Saturday, January 29, 2011

Too Little Focus On Medical Care For The Elderly In Productivity Commission's Aged Care Draft Report, Australia

AMA President, Dr Andrew Pesce, called on the Government to place a higher priority on medical care for the elderly in its response to the recommendations in the Productivity Commission's draft report, Caring for Older Australians, and its final report in June.

Dr Pesce said that although the Commission made occasional reference to medical care needs and the AMA's submission in its 500-plus page draft report, ongoing access to medical care was given low priority and little urgency in the recommendations to Government.

"Older Australians need and deserve ongoing access to their doctors when they enter the aged care system," Dr Pesce said.

"Older Australians living in residential aged care are very frail and most have complex health conditions. Access to ongoing medical care and supervision is essential to ensure they receive the same standard of medical care enjoyed by the rest of the population.

"Any reform of the aged care system must incorporate specific recommendations around preserving a person's access to quality medical care when they enter the aged care system, and create programs and incentives that will allow doctors and other health professionals to provide quality health care in residential aged care and in the community.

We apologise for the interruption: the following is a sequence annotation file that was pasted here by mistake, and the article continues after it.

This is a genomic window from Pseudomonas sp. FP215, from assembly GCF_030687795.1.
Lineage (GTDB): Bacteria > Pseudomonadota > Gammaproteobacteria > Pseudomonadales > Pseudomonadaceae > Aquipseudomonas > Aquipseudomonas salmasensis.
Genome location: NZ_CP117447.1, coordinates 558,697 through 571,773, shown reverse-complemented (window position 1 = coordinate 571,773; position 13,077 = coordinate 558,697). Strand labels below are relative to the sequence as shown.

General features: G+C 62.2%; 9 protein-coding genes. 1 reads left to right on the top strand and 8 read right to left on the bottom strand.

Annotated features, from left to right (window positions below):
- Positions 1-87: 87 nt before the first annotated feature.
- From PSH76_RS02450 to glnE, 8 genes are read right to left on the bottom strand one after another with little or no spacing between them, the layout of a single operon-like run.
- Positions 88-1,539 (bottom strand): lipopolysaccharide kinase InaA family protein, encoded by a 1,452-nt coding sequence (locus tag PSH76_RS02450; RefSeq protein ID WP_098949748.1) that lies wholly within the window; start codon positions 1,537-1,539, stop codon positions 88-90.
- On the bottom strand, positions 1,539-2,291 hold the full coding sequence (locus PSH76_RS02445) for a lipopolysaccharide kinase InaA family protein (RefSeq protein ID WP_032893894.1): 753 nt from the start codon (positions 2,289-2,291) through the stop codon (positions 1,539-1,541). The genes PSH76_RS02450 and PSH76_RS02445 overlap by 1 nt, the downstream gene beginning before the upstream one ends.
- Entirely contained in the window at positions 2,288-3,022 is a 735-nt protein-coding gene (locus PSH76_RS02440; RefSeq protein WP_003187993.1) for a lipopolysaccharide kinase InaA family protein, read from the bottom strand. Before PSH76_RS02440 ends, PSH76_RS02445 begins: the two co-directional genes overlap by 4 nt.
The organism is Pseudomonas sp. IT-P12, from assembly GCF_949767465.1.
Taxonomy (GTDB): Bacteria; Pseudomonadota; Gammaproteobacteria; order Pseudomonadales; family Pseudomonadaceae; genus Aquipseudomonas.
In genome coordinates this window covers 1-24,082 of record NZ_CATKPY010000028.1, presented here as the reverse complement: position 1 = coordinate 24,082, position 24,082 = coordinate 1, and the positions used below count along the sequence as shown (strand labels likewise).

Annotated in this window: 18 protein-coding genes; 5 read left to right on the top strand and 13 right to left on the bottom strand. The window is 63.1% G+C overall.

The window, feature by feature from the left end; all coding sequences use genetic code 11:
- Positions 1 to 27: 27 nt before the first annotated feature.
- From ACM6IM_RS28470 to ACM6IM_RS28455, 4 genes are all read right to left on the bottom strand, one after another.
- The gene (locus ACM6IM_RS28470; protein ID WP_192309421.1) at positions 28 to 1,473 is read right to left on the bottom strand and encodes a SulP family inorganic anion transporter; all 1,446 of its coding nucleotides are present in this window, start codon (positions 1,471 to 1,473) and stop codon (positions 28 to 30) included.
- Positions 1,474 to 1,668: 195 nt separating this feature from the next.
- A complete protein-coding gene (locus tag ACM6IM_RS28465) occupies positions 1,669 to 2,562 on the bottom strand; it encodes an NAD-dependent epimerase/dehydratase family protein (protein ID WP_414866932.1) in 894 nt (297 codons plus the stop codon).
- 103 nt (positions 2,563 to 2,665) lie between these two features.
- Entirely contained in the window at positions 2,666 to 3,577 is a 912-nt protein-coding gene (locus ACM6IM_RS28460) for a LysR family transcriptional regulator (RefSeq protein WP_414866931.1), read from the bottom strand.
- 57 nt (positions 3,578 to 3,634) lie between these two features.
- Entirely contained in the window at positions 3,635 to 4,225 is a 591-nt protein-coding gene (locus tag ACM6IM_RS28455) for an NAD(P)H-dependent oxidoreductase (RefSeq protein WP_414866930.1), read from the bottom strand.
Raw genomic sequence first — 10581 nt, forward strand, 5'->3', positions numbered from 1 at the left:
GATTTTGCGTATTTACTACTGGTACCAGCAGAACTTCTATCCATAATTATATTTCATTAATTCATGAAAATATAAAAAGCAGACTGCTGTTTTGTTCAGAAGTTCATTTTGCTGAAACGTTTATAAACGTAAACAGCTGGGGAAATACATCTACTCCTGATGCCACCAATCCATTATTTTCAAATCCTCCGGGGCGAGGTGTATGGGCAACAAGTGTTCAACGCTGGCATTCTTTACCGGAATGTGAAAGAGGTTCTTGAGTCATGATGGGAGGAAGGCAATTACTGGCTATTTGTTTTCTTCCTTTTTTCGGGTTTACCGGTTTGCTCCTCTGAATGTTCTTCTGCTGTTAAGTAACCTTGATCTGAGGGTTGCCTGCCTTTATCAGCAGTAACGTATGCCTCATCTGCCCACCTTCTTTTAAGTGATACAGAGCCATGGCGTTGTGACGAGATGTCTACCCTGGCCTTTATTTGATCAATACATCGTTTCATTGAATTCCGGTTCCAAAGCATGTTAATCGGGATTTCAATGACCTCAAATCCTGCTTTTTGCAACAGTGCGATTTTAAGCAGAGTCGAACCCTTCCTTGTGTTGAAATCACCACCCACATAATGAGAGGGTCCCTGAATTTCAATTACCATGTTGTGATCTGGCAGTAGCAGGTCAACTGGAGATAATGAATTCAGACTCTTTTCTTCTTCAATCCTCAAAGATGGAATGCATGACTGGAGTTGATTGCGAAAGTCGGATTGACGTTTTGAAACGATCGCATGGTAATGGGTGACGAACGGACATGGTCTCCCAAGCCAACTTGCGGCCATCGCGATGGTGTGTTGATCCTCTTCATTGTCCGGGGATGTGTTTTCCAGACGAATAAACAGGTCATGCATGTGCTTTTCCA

"Every elderly person in Australia deserves a right to medical care, regardless of whether they're in their own home or in a nursing home. The doctor-patient relationship must be preserved for older Australians at the time in their lives when they need it most.

"As a community, we need to put more humanity into the aged care debate," Dr Pesce said.

The AMA is calling on the Government to adopt the following aged care reforms:

- Aged care accreditation arrangements that more closely monitor and guarantee that aged care residents receive medical care and supervision on an ongoing basis;

- Specific financial support to allow approved residential aged care providers to enter into arrangements with medical practitioners, underpinned by a retainer, to ensure residents can access appropriate medical care;

- MBS rebates that better reflect the complexity of providing ongoing medical care to residents of aged care facilities for doctors and general practice nurses;

- Government support to residential aged care providers to ensure there are adequately equipped clinical treatment areas that afford patient privacy and information technology to enable access to medical records and to improve medication management; and

- Sufficient numbers of registered nurses to monitor, assess and care for residents and liaise with doctors.

The AMA will make a further submission to the Productivity Commission's draft report and will participate in the public hearings scheduled for March and April.

Australian Medical Association
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